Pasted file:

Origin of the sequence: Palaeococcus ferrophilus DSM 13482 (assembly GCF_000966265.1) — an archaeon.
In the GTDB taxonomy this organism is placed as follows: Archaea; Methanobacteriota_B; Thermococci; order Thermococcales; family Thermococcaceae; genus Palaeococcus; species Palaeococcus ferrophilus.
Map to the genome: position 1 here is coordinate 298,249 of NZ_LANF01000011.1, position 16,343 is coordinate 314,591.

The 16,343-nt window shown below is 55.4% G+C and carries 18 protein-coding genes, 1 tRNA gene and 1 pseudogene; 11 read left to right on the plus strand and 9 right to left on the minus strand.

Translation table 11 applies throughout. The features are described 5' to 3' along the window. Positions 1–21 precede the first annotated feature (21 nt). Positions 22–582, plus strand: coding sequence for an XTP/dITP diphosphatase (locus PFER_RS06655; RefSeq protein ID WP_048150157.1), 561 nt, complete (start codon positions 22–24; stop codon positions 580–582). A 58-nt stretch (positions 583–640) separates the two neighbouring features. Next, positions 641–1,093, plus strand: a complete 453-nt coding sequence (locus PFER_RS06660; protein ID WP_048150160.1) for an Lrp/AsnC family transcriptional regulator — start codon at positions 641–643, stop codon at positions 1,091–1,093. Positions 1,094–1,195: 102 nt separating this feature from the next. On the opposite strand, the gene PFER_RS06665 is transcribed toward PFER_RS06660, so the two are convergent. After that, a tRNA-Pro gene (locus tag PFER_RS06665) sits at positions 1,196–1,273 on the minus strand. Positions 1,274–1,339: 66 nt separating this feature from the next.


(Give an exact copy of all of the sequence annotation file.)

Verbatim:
Origin of the sequence: Palaeococcus ferrophilus DSM 13482 (assembly GCF_000966265.1) — an archaeon.
In the GTDB taxonomy this organism is placed as follows: Archaea; Methanobacteriota_B; Thermococci; order Thermococcales; family Thermococcaceae; genus Palaeococcus; species Palaeococcus ferrophilus.
Map to the genome: position 1 here is coordinate 298,249 of NZ_LANF01000011.1, position 16,343 is coordinate 314,591.

The 16,343-nt window shown below is 55.4% G+C and carries 18 protein-coding genes, 1 tRNA gene and 1 pseudogene; 11 read left to right on the plus strand and 9 right to left on the minus strand.

Translation table 11 applies throughout. The features are described 5' to 3' along the window. Positions 1–21 precede the first annotated feature (21 nt). Positions 22–582, plus strand: coding sequence for an XTP/dITP diphosphatase (locus PFER_RS06655; RefSeq protein ID WP_048150157.1), 561 nt, complete (start codon positions 22–24; stop codon positions 580–582). A 58-nt stretch (positions 583–640) separates the two neighbouring features. Next, positions 641–1,093, plus strand: a complete 453-nt coding sequence (locus PFER_RS06660; protein ID WP_048150160.1) for an Lrp/AsnC family transcriptional regulator — start codon at positions 641–643, stop codon at positions 1,091–1,093. Positions 1,094–1,195: 102 nt separating this feature from the next. On the opposite strand, the gene PFER_RS06665 is transcribed toward PFER_RS06660, so the two are convergent. After that, a tRNA-Pro gene (locus tag PFER_RS06665) sits at positions 1,196–1,273 on the minus strand. Positions 1,274–1,339: 66 nt separating this feature from the next.